Read this book especially if you’re an ambitious, results-oriented person. Or as Arthur Brooks might call you, a “striver.” As strivers age, they inevitably experience a slowdown in capacity and ability. And that can be difficult to cope with. This book explains how to make the most of what’s left of your life. It’s a thought provoking read.
From Strength to Strength
By Arthur C. Brooks
Here are 7 takeaways:
- The Striver’s Curse
Accomplished people are used to getting things done. They make a goal, work hard, and achieve their objective. But over time, the ability of a striver naturally declines with age. And there is a reckoning. How will the striver cope with his or her decline? Will they just work harder? That can be a recipe for disaster. Or will they readjust their goals?
What I found was a hidden source of anguish that wasn’t just widespread but nearly universal among people who have done well in their careers. I came to call the “striver’s curse”: people who strive to be excellent at what they do often wind up finding their inevitable decline terrifying, their success increasingly unsatisfying, and their relationships lacking.
- Your Decline is Inevitable
Brooks walks through a bevy of social science research that reveals that everyone declines — sooner than they may think. To be sure, there are exceptions and outliers. But striver’s will ultimately see their skills decline. Consider athletes because they know there is a window for their peak performance. The same should follow for all striver’s – those in the information economy. Brooks says that writers see their declines between forty and fifty-five. Financial professionals, around thirty-six to forty. Doctors, in their thirties.
Here is the reality: in practically every high-skill profession, decline sets in sometime between one’s late thirties and early fifties…the more accomplished one is at the peak of one’s career, the more pronounced decline seems once it has set in.
This can be attributed party to your changing brain. Your prefrontal cortex loses its effectiveness. You’re not as sharp and your “rapid analysis” will suffer. It also becomes more difficult to multitask. You have to focus on one thing.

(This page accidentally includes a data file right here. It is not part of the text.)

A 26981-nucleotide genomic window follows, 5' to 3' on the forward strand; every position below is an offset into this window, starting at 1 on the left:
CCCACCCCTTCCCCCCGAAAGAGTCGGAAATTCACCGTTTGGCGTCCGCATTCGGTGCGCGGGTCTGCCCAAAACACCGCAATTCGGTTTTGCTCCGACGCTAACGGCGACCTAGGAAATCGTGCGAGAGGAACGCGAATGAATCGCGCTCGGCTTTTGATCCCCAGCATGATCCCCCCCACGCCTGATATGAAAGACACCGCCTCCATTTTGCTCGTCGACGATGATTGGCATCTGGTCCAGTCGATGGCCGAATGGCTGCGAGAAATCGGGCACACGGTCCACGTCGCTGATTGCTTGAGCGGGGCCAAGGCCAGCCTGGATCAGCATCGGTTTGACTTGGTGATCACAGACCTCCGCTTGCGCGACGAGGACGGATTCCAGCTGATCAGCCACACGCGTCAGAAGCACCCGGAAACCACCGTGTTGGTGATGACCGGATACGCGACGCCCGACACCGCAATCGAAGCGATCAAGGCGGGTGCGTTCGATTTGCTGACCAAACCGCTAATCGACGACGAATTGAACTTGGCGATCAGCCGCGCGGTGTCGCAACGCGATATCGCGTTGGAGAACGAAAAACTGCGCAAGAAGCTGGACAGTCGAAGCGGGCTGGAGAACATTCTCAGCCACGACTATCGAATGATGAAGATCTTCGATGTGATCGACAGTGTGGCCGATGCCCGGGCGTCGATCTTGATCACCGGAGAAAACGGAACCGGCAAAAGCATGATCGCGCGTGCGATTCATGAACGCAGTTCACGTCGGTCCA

- Fluid Intelligence versus Crystallized Intelligence
Brooks contends there are two types of intelligence: fluid and crystal.
Fluid intelligence – ability to think quickly, analyze, and solve new problems. Innate intelligence. This is what people leverage early in their careers.
The young killers in almost every modern industry rely on fluid intelligence. They learn quickly, focus hard on what matters, and devise solutions. Unfortunately, as we have seen in abundant detail, you generally can’t maintain this as you age — which once again might well be why you are reading this book.
Crystallized Intelligence – the ability to leverage your prior knowledge. Applied knowledge, also known as wisdom. Brooks mentions that the best reviewed college professors are the older ones, the one’s who can put things in context and leverage their crystallized intelligence.
Knowledge is knowing that a tomato is a fruit; wisdom is knowing not to put it in a fruit salad.
An interesting bit: people grow their vocabularies as they age in both their native and learned languages. Even more reason to keep up the DuoLingo lessons!
- Revel not in past glories
Many strivers believe that they can work hard, achieve success. And then look back on their life, reveling in their past glories. Brooks says it doesn’t work like this. We’re not actually equipped to enjoy something we did many years ago.This is a point that I may disagree. I’m really proud of what I did early in my career. No, I don’t sit there marveling about a book that I wrote or an album I produced. But knowing that I did these things makes me feel like I have lived a life of meaning, and I’ve contributed something to society.